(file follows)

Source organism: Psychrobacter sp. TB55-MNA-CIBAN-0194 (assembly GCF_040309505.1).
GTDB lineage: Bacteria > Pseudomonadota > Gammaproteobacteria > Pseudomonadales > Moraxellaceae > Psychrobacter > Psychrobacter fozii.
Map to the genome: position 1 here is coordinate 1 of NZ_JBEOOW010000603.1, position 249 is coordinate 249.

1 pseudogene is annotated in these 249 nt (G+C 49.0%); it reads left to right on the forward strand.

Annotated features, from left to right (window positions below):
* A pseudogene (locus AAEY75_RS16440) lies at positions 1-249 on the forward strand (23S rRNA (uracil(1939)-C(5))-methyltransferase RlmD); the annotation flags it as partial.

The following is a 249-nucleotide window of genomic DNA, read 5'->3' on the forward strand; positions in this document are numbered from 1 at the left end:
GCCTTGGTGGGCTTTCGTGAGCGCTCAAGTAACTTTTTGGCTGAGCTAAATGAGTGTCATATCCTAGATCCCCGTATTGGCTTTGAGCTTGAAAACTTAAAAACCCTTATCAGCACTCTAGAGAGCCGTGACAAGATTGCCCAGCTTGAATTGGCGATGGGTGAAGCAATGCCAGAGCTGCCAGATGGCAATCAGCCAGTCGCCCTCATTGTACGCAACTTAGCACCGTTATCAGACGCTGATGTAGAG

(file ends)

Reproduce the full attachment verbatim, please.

Source organism: Psychrobacter sp. TB55-MNA-CIBAN-0194 (assembly GCF_040309505.1).
GTDB lineage: Bacteria > Pseudomonadota > Gammaproteobacteria > Pseudomonadales > Moraxellaceae > Psychrobacter > Psychrobacter fozii.
Map to the genome: position 1 here is coordinate 1 of NZ_JBEOOW010000603.1, position 249 is coordinate 249.

1 pseudogene is annotated in these 249 nt (G+C 49.0%); it reads left to right on the forward strand.

Annotated features, from left to right (window positions below):
* A pseudogene (locus AAEY75_RS16440) lies at positions 1-249 on the forward strand (23S rRNA (uracil(1939)-C(5))-methyltransferase RlmD); the annotation flags it as partial.

The following is a 249-nucleotide window of genomic DNA, read 5'->3' on the forward strand; positions in this document are numbered from 1 at the left end:
GCCTTGGTGGGCTTTCGTGAGCGCTCAAGTAACTTTTTGGCTGAGCTAAATGAGTGTCATATCCTAGATCCCCGTATTGGCTTTGAGCTTGAAAACTTAAAAACCCTTATCAGCACTCTAGAGAGCCGTGACAAGATTGCCCAGCTTGAATTGGCGATGGGTGAAGCAATGCCAGAGCTGCCAGATGGCAATCAGCCAGTCGCCCTCATTGTACGCAACTTAGCACCGTTATCAGACGCTGATGTAGAG